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David Foster Wallace and "The Long Thing": New Essays on the Novels

Overview

Of the twelve books David Foster Wallace published both during his lifetime and posthumously, only three were novels. Nevertheless, Wallace always thought of himself primarily as a novelist. From his college years at Amherst, when he wrote his first novel as part of a creative honors thesis, to his final days, Wallace was buried in a novel project, which he often referred to as "the Long Thing." Meanwhile, the short stories and journalistic assignments he worked on during those years he characterized as "playing ...
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David Foster Wallace and

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Overview

Of the twelve books David Foster Wallace published both during his lifetime and posthumously, only three were novels. Nevertheless, Wallace always thought of himself primarily as a novelist. From his college years at Amherst, when he wrote his first novel as part of a creative honors thesis, to his final days, Wallace was buried in a novel project, which he often referred to as "the Long Thing." Meanwhile, the short stories and journalistic assignments he worked on during those years he characterized as "playing hooky from a certain Larger Thing." Wallace was also a specific kind of novelist, devoted to producing a specific kind of novel, namely the omnivorous, culture-consuming "encyclopedic" novel, as described in 1976 by Edward Mendelson in a ground-breaking essay on Thomas Pynchon's Gravity's Rainbow.

David Foster Wallace and "The Long Thing" is a state-of-the art guide through Wallace's three major works, including the generation-defining Infinite Jest. These essays provide fresh new readings of each of Wallace's novels as well as thematic essays that trace out patterns and connections across the three works. Most importantly, the collection includes six chapters on Wallace's unfinished novel, The Pale King, which will prove to be foundational for future scholars of this important text.

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Editorial Reviews

Publishers Weekly
06/09/2014
Collecting essays that originally appeared in two special issues of Studies in the Novel, this volume from editor Boswell (Understanding David Foster Wallace) showcases scholarly writing on Wallace’s (1962–2008) three novels: The Broom of the System, Infinite Jest, and The Pale King. Boswell divides the book into sections on the novels themselves along with a chapter titled “Wallace as Novelist.” The collection is weighted somewhat toward The Pale King, the author’s posthumously published, unfinished “long thing,” but offers a good mix of essays on all three books. Adam Kelly examines Wallace’s career as a whole and argues convincingly the he should be considered a “novelist of ideas.” Ralph Clare shows how Wallace uses the theme of boredom in The Pale King with great complexity, and Philip Sayers’s work on “representing entertainment” in Infinite Jest will also be important to the emerging field of Wallace studies. Although most essays are accessible and straightforward, the contributors occasionally indulge in jargon (“the Free Indirect Wraith Model,” “heteroglossic space”). Several chapters shed light on Wallace’s political philosophy and how The Pale King, in particular, “wrestles directly with matters of real world politics.” The book succeeds because the essays are not only substantial and provocative, but also because they are, like Wallace’s novels, in conversation with each other. It will lead the conversation about Wallace in exciting new directions. (July)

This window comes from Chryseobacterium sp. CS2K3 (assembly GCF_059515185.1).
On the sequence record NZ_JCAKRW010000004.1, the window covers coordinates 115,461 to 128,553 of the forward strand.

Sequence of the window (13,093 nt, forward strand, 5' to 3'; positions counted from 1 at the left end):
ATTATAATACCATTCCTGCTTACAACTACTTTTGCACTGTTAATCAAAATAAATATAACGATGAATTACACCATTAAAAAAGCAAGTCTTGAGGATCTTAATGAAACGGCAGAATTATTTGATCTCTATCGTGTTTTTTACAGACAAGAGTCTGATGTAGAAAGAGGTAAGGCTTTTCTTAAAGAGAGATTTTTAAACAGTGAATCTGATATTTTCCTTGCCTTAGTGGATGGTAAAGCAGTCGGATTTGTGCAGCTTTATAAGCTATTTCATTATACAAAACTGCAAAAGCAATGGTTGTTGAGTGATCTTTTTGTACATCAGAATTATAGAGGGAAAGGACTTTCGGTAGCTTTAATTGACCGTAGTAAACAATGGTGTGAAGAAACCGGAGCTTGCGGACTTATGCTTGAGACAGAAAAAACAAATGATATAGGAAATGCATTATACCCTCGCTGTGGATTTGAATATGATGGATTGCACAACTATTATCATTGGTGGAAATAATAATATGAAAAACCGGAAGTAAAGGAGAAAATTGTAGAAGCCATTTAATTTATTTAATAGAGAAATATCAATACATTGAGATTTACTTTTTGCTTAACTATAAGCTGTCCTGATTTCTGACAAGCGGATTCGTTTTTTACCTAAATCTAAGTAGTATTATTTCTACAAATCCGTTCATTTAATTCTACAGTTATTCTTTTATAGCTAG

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Product Details

  • ISBN-13: 9781628924534
  • Publisher: Bloomsbury Academic
  • Publication date: 7/31/2014
  • Pages: 272
  • Sales rank: 938,149
  • Product dimensions: 5.50 (w) x 8.50 (h) x 0.70 (d)

Meet the Author

Marshall Boswell is Professor and Chair of English at Rhodes College, USA. He is the author of John Updike's Rabbit Tetralogy: Mastered Irony in Motion and Understanding David Foster Wallace. He is the co-editor, with Stephen Burban, of A Companion to David Foster Wallace Studies and served as Guest Editor for a two-part Special Issue of Studies in the Novel devoted to David Foster Wallace's novels. He is also the the author of two works of fiction, Trouble with Girls and the novel Alternative Atlanta.

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Table of Contents

List of Abbreviations

Preface: “David Foster Wallace and the Long Thing”
Marshall Boswell

Part I:
Wallace as Novelist

David Foster Wallace and the Novel of Ideas
Adam Kelly

Wallace and Empathy: A Narrative Approach
Toon Staes

Boredom, Irony, and Anxiety: Wallace and the Kierkegaardian View of the Self
Allard den Dulk

Modelling Community and Narrative in Infinite Jest and The Pale King
Andrew Warren

Part II:
The Novels

The Broom of the System (1989)

“Then Out of the Rubble”: David Foster Wallace’s Early Fiction
Bradley J. Fest

Infinite Jest (1996)

Representing Entertainment in Infinite Jest
Philip Sayers

Encyclopedic Novels and the Cruft of Fiction: Infinite Jest’s Endnotes
David Letzler

The Pale King (2011)

“A Paradigm for the Life of Consciousness”: The Pale King
Stephen Burban

“What Am I, a Machine?”: Humans and Information in The Pale King
Conley Wouters

The Politics of Boredom and the Boredom of Politics in The Pale King
Ralph Clare

Trickle-Down Citizenship: Taxes and Civic Responsibility in The Pale King
Marshall Boswell

Works Cited

Notes on Contributors

Index

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